TOC for Razi’s Sharh al-Isharat, namat III

One of the things Fakhr al-Din Razi (d. 1210) is known for is the systematic structure and lemmatization he introduced into Avicenna’s enigmatic Al-Isharat wa’l-Tanbihat in his commentary on that work. Below is an example of such structuring activity. It’s the table of contents for namat III  from his Sharh al-Isharat (ed. A. Najafzada, Tehran: Ajuman-i Athar wa Mafakhir-i Farhangi, 2005).

Namat III: On terrestrial and celestial souls

On making the soul known (ta’rif al-nafs)

Part I: On explaining that the soul is not equivalent to the body and the mixture and that it is one (wahida)
First question (mas’ala): On explaining that it is not equivalent to this body

Chapter 1: On showing that man is not unaware of the perception of himself under any conditions and that he knows his individual existence (inniyatihi) in a state of being unaware of his body and all his organs
Chapter 2: The subject of awareness (sha’ir) of the self (dhat) is not the internal senses
Chapter 3: The object of awareness (mash’ur) is not the internal senses
Chapter 4: That the soul is not perceived by the mediation of acts and effects

Second question: On explaining that the soul is not a mixture

Chapter 5: On explaining that the voluntary motion of man and his perception does not belong to his corporeality and the mixture of his body; rather, they are acts of his soul, and so the soul is other than something corporeal and the mixture.

Third question: On the unity of the soul and how affects the body and how the body affects it

Chapter 6: That the soul is a single thing and that it has branches (furu’) and capacities spread out in organs.

Part II: On the properties (ahkam) of perception
First question: On the quiddity of perception

Chapter 7: On the meaning of perception

Second question: On explaining the degrees of perceptions in abstraction

Chapter 8: On explaining the divisions of perception: sensation, imagination, and intellection; on their order (tartib) in abstraction and their properties.

Third question: On the internal senses

Chapter 9: On establishing (the internal) perceptive capacities and their states

Fourth question: On the ranks of human souls

Chapter 10: On enumerating the capacities of the human soul

Fifth question: The distinction between intuition (hads) and thinking

Chapter 11: On explaining the distinction between intuition and thinking

Sixth question: On establishing the sacred faculty

Chapter 12: On the sacred faculty

Chapter 13: On establishing the Active Intellect

Chapter 14: On explaining the existentiating (mawjida) cause of the conjunction of the soul with the Active Intellect

Chapter 15: On explaining the modality (kayfiyya) of the occurrence of the conjunction of the soul with the Active Intellect

Seventh question: That the rational soul is neither a body nor bodily

Chapter 16: On establishing that the human soul is neither a body nor bodily

Chapter 17: That the intellectual form is not divisible into parts similar in nature; and so it’s impossible that it be corporeal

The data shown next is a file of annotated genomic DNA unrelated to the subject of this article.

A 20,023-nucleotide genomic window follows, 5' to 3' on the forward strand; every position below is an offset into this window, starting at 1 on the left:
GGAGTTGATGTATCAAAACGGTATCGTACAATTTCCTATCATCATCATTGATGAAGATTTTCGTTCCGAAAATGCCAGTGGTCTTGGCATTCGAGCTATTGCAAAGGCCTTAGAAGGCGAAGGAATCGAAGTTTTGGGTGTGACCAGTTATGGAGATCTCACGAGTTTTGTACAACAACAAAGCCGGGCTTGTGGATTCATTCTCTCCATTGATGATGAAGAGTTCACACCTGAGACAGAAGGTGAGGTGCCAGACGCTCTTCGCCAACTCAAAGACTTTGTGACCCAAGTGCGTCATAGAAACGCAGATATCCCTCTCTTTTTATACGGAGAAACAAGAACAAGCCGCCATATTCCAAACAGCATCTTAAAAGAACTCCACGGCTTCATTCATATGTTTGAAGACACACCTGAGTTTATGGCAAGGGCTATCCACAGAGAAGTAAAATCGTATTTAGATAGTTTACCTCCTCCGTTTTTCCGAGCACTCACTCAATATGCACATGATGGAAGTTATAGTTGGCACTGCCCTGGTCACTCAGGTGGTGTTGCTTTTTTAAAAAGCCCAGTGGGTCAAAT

Chapter 18: On resolving the doubt about the divisibility of the intellectual form into its particulars

Eighth question: That everything immaterial (mujarrad) is an intellect, intellecter, and intellected

Chapter 19: On showing that for anything immaterial it is possible to intellect itself

Chapter 20: On resolving the doubt against what he claimed in the previous chapter that an immaterial thing, when associated (qaranahu) with some other thing, must come to  intellect that other thing

Chapter 21: On dispelling the delusion that for the association there is a condition, which is the mental existence that was a condition for the truth of this association, and external existence was an obstacle to it

Chapter 22: A reminder of what he explained in the previous chapters.

Part III: On the properties of the motive faculty among the faculties of the soul
First question: On the division of the vegetative capacities

Chapter 23: preamble (tamhid) to the inquiry about the vegetative capacities

Chapter 24: On explaining the division of the vegetative capacities

Second question: On the voluntary motive capacities

Chapter 25: On explaining the orders of voluntary motions and their principles

Third question: That the sphere (falak) is in motion by volition (bi’l-irada)

Chapter 26: On showing that the motions of the spheres are animate and voluntary (nafsaniyya iradiyya)

Fourth question: On establishing celestial souls

Chapter 27: A premise (muqaddama) used in establishing the celestial souls

Chapter 28: On showing that the motions of the spheres have a principle which is a possessor (sahib) of a universal volition

Chapter 29: On establishing that the sphere has a principle which possesses a particular volition

Chapter 30: That a voluntary agent does not will an act unless it knows or thinks (zanna) or believes that that act is more appropriate (‘awla) for it than its nonexistence and [on] rebutting the objections to this principle (qa’ida)


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